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Holiday Adventures 

A journey back to medieval times

Last Saturday morning, I got stuck for 20 minutes on a very slow moving street that the rest of the year serves as an interstate highway called I-40. Two lanes were blocked because of people trying to exit the freeway and go into Hanes Mall in Winston-Salem.

Of course, I was going there, too (don't even ask why, that's a very long story), and after the 20-minute line, it was fairly easy to break through the two circles of jammed lanes that were made by people trying to escape from the mall into secure and less-clogged streets. These people gently let you pass with a strange smile that resembled that of the cancerberus (aka Cerberus) one encounters entering the gates of hell. That in turn led me to a mindset that stopped my stress, lowered my blood pressure and helped me forget about how dreadful this might be. I just went medieval -- in the old-fashioned sense of the word.

Anyway, the trip was just the beginning, because I found a parking spot in a faraway land that I'll name the Kingdom of Belk's. It was literally miles (well, about one mile, actually) away from the place I was headed: a mystical place where every single tool in the world can be found, called Sears Castle.

In my journey through the deep, dark mall, as I avoided stepping on the many screaming little dwarfs always guarded by fat, redneck cyclopes, I met some very interesting characters. There were the hooded, capped, young ones who just hung loose, didn't carry any types of bags, wore baggy clothes and talked loud. Those seemed to be the more noble ones. There were also the Latino families, who don't see anything because they're busy hunting for something in their size on the bargain racks.

As I journeyed onward, I had a chance encounter with the many mermaids who wore skimpy but warm clothing (such as wool miniskirts) and carried small Victoria's Secret and Gap Body bags. They were a distraction that almost made me fall into one of those traps in the middle of the path. It's here in the center that buffoons sold everything from candles to scarves to strange, decorative metal objects that one can hang from the door -- "to keep out the evil spirits," the merchants claimed. Had I fallen into that particular trap, I would have ended up with a strange communication device that would allow people to reach me faster in order to take a few golden coins away from me.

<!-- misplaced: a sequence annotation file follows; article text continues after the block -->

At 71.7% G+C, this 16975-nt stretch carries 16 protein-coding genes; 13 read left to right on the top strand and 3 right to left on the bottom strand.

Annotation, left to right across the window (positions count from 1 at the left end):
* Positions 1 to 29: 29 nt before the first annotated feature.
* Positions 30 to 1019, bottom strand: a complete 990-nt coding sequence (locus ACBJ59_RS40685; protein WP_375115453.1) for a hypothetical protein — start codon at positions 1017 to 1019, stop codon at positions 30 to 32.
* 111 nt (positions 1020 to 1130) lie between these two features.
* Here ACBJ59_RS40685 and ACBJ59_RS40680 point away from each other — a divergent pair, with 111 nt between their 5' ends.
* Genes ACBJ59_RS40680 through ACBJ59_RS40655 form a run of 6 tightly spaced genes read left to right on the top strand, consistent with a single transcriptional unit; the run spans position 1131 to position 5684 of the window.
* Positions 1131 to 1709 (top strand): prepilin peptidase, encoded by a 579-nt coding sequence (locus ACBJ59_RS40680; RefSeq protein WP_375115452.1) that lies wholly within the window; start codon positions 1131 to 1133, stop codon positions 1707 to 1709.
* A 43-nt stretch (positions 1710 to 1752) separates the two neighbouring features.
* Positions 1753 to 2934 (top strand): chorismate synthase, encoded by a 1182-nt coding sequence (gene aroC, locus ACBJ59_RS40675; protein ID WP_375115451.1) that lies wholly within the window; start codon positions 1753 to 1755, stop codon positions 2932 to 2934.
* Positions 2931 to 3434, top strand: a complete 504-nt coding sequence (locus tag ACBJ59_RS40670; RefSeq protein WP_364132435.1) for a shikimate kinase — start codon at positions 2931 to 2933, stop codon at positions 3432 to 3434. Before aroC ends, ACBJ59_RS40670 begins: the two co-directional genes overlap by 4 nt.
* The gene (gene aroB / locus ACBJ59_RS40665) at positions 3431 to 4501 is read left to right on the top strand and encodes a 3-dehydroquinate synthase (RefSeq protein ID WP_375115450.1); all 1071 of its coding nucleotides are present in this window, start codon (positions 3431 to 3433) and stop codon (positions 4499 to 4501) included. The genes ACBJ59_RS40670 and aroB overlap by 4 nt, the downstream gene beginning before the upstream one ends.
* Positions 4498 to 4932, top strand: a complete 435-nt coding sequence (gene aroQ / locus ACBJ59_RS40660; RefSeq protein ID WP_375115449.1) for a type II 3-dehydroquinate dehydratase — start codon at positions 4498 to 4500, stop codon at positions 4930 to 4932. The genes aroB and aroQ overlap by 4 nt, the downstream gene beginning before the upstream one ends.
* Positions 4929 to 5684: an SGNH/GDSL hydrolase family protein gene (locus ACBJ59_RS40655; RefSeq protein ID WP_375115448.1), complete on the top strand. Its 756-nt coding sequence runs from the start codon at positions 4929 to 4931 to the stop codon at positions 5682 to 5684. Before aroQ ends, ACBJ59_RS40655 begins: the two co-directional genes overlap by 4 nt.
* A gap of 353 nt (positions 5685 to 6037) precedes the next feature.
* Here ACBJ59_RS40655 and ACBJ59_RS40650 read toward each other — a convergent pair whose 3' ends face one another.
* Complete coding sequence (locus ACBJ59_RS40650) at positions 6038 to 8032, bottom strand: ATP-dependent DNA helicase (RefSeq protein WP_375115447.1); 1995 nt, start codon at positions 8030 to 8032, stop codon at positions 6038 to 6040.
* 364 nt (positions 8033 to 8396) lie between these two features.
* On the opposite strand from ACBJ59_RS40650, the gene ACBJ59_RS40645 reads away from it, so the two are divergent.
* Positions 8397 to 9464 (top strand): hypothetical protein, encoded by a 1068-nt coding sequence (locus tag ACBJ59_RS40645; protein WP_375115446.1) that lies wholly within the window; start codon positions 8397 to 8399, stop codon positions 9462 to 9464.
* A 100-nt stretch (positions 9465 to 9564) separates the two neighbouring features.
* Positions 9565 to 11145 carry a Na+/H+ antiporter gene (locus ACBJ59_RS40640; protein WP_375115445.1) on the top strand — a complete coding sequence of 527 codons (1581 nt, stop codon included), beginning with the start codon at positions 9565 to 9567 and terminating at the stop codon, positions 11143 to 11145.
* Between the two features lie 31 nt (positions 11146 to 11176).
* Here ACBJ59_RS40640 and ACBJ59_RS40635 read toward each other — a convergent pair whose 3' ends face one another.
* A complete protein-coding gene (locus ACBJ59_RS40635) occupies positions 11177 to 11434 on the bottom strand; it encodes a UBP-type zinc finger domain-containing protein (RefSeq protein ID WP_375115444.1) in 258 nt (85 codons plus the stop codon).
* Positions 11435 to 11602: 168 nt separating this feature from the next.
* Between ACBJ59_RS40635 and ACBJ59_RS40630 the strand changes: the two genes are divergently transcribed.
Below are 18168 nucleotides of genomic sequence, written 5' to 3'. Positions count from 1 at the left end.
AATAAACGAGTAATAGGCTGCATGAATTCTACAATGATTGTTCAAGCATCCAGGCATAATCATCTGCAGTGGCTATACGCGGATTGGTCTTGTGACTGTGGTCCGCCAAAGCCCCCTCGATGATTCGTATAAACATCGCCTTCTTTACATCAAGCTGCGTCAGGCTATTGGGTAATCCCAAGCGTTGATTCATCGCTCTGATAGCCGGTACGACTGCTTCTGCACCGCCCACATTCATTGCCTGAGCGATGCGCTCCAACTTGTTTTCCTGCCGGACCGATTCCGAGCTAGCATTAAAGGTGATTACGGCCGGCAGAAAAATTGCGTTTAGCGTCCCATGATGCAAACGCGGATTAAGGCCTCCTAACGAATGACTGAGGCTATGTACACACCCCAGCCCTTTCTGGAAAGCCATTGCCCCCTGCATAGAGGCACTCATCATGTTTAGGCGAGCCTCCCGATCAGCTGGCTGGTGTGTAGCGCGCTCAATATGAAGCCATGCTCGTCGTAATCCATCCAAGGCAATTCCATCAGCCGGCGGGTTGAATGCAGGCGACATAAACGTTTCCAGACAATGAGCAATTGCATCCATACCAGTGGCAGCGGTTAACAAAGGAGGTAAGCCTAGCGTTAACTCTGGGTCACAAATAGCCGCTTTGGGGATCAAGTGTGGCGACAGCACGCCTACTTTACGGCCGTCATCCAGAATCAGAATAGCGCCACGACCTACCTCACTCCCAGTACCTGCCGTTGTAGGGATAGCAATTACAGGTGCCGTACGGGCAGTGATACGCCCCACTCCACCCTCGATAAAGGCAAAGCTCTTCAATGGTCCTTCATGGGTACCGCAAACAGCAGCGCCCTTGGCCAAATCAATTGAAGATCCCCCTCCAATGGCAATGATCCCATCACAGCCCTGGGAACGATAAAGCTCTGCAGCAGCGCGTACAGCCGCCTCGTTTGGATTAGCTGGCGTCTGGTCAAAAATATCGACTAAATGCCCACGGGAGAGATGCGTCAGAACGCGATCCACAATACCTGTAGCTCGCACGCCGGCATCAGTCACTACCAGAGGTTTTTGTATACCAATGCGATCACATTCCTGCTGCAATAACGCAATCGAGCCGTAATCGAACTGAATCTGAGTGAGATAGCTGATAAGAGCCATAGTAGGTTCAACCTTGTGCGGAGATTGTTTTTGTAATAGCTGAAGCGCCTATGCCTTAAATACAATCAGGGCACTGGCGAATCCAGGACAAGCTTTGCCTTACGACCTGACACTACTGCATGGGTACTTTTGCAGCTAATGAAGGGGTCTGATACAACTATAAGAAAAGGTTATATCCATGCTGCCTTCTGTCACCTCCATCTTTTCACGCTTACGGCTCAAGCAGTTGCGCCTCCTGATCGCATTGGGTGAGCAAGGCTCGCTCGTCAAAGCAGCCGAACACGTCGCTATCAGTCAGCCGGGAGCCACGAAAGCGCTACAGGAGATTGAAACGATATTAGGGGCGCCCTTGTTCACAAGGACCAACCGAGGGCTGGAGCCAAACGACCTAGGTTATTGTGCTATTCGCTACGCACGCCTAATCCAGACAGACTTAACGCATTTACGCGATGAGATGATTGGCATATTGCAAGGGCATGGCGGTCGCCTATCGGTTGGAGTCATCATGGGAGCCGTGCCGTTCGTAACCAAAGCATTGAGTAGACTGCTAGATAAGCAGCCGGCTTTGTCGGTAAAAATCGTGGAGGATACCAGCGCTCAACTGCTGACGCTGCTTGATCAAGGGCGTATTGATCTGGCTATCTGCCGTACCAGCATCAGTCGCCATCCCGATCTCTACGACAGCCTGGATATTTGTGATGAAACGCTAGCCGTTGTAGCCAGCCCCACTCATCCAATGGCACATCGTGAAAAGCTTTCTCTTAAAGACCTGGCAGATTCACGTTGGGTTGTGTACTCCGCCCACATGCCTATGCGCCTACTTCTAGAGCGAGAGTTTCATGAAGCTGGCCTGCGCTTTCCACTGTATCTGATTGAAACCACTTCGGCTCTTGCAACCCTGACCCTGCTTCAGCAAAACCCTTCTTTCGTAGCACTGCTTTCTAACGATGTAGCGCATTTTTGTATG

Then an ogre hit me with her handful of big plastic bags and brought me back to reality. "What's all that stuff the fat hag is carrying?" I asked myself. Everybody seemed to be holding at least two big bags full of boxes.

A recent study states that the average per capita spending on gifts for the holiday season in the United States is around $700. Makes a lot of sense if you assume that the easiest way to show affection to your loved ones you only see during this "quality time" period called the holidays is to give them a little bottle of fine French perfume or a big bottle of Scotch whiskey.

So I finally made it to Sears, found what I was looking for (a Craftsman plumbing vise grip) and had to wait in line for 15 minutes because there were three ladies in front of me asking the cashier to explain the differences between various power tools they had picked out for their husbands.

And then I remembered that my car was parked at the other end of the mall -- but I had forgotten which row I was parked in. Might as well go back to medieval brain mode now that I'm carrying a weapon.

Hernan Mena, a native of Mexico, is associate editor of the regional Hispanic weekly newspaper, Que Pasa.

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